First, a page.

A John Deere Publication
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Agriculture, Specialty/Niche   January 01, 2024

It's that Simple


How a vacation changed his operation and whole outlook on farming.

'Tis the season to take stock, to evaluate what is going in the right direction and make plans for changing what is not.

Eight years ago Lars (Larry) Hirch, of Rolling Hills, Alberta, did just that. He was losing his passion for farming and ranching. His kids weren't coming up behind him to take over the farm. And the hard work of raising grains, forage, and cattle was starting to take its toll.

So, he did what was only natural—he took a bucket-list vacation to Scotland to get his fill of golf and whisky.

It turned from a bucket-list vacation to a life-changing experience the moment a distillery tour guide explained all you need to make Scotch is barley, yeast, and water.

As an irrigated barley grower from the prairies of southern Alberta, that statement is all it took to reignite his passion.

"It got me thinking—making whisky has to be a lot more fun and maybe more lucrative than feeding barley to cows because that's been pretty tough most years," Hirch remembers. "I didn't realize how much that tour would change my life."

Above. Pivot Spirits distillery gets its name because the land Hirch farms outside Rolling Hills, Alberta, is pivot irrigated with water from the Eastern Irrigation District. His father had a passion for irrigating that transferred to Lars, and quality water is foundational for quality ingredients, including barley, and the final product. After farming for more than 25 years, Lars (Larry) Hirch and his wife, Rachelle Fiset, sold two quarters of land to start Pivot Spirits distillery in 2018. They make award-winning gin, vodka, whisky, and other spirits and liqueurs from the crops they grow on their remaining acreage and feed the spent grain to their cow-calf herd.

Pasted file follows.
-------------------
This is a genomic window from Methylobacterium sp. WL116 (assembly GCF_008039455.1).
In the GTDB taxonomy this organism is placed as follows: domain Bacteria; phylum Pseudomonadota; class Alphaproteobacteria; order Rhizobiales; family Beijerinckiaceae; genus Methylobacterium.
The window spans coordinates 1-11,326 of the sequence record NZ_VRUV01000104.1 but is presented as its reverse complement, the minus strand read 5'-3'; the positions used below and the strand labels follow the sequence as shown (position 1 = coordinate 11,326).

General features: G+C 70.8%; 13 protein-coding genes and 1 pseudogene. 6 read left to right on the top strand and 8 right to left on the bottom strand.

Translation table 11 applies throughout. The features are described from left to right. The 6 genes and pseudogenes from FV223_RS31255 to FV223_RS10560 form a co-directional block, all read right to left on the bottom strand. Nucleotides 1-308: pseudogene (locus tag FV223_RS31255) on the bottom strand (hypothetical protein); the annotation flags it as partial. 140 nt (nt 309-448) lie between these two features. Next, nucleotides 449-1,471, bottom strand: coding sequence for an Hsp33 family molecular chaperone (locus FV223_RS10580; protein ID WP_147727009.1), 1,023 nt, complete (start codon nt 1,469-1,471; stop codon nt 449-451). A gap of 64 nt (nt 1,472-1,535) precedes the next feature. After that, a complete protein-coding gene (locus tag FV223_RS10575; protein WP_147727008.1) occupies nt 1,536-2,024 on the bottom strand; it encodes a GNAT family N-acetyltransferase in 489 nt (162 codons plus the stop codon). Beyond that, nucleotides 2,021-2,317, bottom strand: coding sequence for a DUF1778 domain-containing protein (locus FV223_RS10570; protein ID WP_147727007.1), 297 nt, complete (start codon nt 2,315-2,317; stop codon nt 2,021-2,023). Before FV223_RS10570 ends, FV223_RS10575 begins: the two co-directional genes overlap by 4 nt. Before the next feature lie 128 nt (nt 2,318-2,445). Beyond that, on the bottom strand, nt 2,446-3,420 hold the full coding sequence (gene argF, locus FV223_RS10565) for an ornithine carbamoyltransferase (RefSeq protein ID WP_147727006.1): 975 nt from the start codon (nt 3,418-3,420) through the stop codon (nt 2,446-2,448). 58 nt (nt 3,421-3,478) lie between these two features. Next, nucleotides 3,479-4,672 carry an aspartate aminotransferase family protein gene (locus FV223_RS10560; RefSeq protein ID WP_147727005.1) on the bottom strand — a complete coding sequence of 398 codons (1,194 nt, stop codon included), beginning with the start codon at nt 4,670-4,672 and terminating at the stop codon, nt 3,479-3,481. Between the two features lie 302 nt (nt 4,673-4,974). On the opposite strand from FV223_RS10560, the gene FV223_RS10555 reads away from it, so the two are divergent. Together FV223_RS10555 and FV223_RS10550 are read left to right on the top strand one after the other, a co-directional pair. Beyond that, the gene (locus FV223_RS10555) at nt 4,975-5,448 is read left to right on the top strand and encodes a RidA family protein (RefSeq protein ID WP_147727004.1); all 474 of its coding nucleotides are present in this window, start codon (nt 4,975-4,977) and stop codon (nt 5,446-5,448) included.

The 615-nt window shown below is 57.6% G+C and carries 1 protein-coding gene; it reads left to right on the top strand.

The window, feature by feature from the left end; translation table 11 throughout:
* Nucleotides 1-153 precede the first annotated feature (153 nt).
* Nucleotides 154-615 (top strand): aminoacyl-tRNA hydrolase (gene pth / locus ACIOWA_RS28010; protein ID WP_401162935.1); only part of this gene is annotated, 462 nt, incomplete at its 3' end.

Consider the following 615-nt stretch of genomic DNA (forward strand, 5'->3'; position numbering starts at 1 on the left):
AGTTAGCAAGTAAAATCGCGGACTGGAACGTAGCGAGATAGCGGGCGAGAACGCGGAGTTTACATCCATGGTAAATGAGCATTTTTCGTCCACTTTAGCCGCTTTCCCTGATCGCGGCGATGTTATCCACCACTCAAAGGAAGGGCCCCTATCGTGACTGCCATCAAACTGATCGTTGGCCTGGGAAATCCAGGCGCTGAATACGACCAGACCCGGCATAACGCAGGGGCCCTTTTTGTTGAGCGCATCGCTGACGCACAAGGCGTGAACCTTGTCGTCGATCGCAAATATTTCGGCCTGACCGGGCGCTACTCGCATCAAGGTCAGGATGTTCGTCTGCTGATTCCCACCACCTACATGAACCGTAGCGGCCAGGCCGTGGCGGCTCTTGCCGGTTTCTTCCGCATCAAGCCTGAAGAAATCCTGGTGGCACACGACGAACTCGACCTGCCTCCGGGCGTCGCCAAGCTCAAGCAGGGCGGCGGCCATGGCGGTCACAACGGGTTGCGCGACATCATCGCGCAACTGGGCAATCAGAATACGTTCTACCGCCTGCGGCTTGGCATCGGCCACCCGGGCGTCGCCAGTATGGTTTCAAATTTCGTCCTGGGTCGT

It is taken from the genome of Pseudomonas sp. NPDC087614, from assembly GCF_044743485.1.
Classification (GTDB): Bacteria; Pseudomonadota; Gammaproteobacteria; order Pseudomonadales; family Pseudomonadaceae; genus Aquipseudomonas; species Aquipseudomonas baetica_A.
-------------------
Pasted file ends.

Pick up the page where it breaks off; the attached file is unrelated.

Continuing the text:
Feed your soul. Sometimes it is that simple. When you feel stuck and stagnant, a vacation or even just a walk in a different direction can give you just what you need to see things differently and the motivation to make a change. Research journals are full of studies proving the simple act of walking can elevate your heart rate enough to get your creative juices flowing and experiencing new and different things can change how you look at your own life.

Rural behavioral health counselor Monica Kramer McConkey, LPC, says the best results—like those Hirch has experienced—come when you add intention to the action.

"When a person steps out of their stressful reality for a bit, both mentally and physically, it can give new perspective. It is all about finding things, people, and experiences that feed your soul," she says. "Feeding your soul helps you reset and manage the demands of life with renewed spirit and increased mental and physical energy."

Then harness it. Most New Year's resolutions do not stick because the momentum to accomplish them quickly dissipates. Hirch did not let that happen to his idea of distilling his own grain.

Six months after returning from that life-changing trip, Hirch attended a distilling short-course in British Columbia and started making his own spirits. By 2020, he and his wife had fully committed to this additional income stream and done all the legwork to open a tasting room and restaurant across the road from their farmstead.

"I decided to make spirits from the grain that grows best on my farm. As a result, triticale has become my signature whisky," explains Hirch. "And it was my wife's idea to open a full restaurant so our distillery could become a welcoming destination for both locals and tourists."

Hirch and his wife, Rachelle Fiset, wanted to highlight their small community and their region's world-class grains and access to water through their product and venue. The slow start during the pandemic gave them time to fine-tune recipes and processes before also focusing on the hospitality part.

"We grow some of the world's best grain here, and I want people to be able to experience that when they visit our facility," says Hirch. "It has become way more of a tourist destination than I actually envisioned it would."

To show visitors barley growing in the field and cows eating the spent grain has made this venture come full circle and he has successfully reinvigorated himself.

The idea came easy, and Hirch says his decades of farming with ag economics and research background made it possible to figure out the other, more difficult steps. "Now I'm curious why more farmers don't do this, too." ‡

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